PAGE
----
To apply the second color, slip the shirt over the ironing board so the board fills the shoulder area of the shirt. Smooth the fabric out, and position the second color. If you have trouble getting everything to match, pressing probably shrank the first layer a little, throwing things off a bit. In that case, cut apart the second color carrier sheet with scissors and apply the parts one or a few at a time. As before, cover with parchment paper and press for a few seconds. When done, peel off the carrier sheet(s). If you use Chemica HTV, as I did, remember it’s a cold peel. It really does make a difference, so do wait for it to cool down.
I started with the tail.
After adding gold to the bottom half of Mr. iguana, I removed the shirt from the ironing board, flipped it, and slipped it back on so the other side of the shirt showed…
…then applied the remaining gold pieces.
Once the gold is applied and the carrier sheet(s) removed, cover the whole design with parchment paper and press for the full application time to get proper adhesion. Flip the shirt and press for the full time on the other side.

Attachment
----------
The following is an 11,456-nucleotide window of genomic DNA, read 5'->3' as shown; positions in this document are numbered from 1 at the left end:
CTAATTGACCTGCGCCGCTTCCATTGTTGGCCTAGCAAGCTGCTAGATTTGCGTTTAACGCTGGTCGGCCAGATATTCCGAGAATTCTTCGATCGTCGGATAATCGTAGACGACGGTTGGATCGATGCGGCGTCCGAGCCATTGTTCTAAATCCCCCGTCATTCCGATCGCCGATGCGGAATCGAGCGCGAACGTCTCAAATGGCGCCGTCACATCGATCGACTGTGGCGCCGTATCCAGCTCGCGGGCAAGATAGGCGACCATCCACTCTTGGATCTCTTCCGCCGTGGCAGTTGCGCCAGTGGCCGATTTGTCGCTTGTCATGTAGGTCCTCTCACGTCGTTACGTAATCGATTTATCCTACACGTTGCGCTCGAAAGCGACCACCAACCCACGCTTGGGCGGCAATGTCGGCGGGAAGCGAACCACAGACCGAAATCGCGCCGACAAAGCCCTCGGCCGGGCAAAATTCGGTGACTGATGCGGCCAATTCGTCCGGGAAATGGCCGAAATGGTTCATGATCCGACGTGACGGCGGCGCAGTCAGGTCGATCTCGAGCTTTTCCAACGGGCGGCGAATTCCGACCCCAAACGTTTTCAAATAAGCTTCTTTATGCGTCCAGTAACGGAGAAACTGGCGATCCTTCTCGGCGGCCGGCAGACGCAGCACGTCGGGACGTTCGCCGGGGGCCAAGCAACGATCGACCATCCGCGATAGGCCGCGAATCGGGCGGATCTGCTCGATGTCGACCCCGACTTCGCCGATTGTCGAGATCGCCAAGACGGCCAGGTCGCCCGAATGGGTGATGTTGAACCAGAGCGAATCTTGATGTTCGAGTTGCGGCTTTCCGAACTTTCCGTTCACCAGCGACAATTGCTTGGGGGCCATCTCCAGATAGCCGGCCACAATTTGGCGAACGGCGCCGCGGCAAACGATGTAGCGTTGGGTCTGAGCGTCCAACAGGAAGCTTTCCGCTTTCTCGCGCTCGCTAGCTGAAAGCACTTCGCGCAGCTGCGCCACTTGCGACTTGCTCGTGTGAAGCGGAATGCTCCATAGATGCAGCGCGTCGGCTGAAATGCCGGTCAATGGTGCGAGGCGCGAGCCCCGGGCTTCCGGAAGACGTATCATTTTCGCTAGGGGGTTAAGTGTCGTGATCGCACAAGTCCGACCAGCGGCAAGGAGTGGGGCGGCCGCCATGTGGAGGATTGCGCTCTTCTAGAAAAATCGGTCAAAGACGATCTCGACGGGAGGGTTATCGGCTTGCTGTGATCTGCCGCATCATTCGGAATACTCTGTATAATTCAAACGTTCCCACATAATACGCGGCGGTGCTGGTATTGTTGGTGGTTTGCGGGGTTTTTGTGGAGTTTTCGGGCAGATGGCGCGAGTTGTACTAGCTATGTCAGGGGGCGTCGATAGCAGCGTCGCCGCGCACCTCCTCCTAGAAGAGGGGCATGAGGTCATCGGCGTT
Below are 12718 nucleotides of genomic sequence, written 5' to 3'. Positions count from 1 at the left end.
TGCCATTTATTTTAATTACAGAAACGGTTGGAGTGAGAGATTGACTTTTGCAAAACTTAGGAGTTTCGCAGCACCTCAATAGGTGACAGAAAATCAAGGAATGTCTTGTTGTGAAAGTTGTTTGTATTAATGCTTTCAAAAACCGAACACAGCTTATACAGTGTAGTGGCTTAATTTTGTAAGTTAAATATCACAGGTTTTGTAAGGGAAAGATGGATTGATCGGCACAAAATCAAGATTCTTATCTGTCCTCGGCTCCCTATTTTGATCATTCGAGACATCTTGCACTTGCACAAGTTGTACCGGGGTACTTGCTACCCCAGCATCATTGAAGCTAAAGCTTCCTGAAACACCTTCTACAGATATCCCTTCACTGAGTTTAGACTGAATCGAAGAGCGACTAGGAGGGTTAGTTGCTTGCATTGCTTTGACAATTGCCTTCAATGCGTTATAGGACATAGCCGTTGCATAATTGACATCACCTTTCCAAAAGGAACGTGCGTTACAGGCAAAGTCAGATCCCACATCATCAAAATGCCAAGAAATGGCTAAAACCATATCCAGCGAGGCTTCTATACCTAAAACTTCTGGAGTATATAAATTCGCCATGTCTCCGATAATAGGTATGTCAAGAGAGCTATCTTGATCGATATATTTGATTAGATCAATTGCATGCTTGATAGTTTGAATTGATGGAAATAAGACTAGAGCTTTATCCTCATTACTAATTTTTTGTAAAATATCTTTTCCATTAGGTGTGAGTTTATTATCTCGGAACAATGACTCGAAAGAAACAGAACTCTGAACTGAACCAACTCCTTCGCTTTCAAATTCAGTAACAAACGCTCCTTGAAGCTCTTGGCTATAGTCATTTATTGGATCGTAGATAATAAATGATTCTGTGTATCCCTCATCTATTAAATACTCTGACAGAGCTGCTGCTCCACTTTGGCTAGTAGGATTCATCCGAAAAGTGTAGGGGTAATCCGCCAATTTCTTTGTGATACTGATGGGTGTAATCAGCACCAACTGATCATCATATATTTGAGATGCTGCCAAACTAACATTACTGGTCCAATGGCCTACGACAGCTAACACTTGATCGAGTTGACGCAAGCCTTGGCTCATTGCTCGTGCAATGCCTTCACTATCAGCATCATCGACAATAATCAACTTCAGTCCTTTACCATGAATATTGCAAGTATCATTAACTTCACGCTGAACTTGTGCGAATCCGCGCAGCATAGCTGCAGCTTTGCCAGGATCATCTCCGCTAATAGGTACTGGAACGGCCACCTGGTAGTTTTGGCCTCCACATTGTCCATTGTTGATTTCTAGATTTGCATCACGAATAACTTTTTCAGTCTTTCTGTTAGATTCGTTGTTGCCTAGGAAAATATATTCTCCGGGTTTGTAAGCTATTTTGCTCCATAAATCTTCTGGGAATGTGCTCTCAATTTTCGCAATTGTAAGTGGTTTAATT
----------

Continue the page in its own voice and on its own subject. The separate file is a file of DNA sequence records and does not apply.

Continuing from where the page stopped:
Pay particular attention to that bulky seam—make sure the HTV is properly applied right up to the seam on both sides. Butt the edge of the iron into the seam on the non-bulky side and press to make sure the HTV is adhered properly along the crack. You’ll know HTV is applied properly if it takes on the shape of the fabric fibers. On t-shirt material, the effect is subtle, but it’s there. If your HTV looks smooth, press some more.
And yo, you’re done!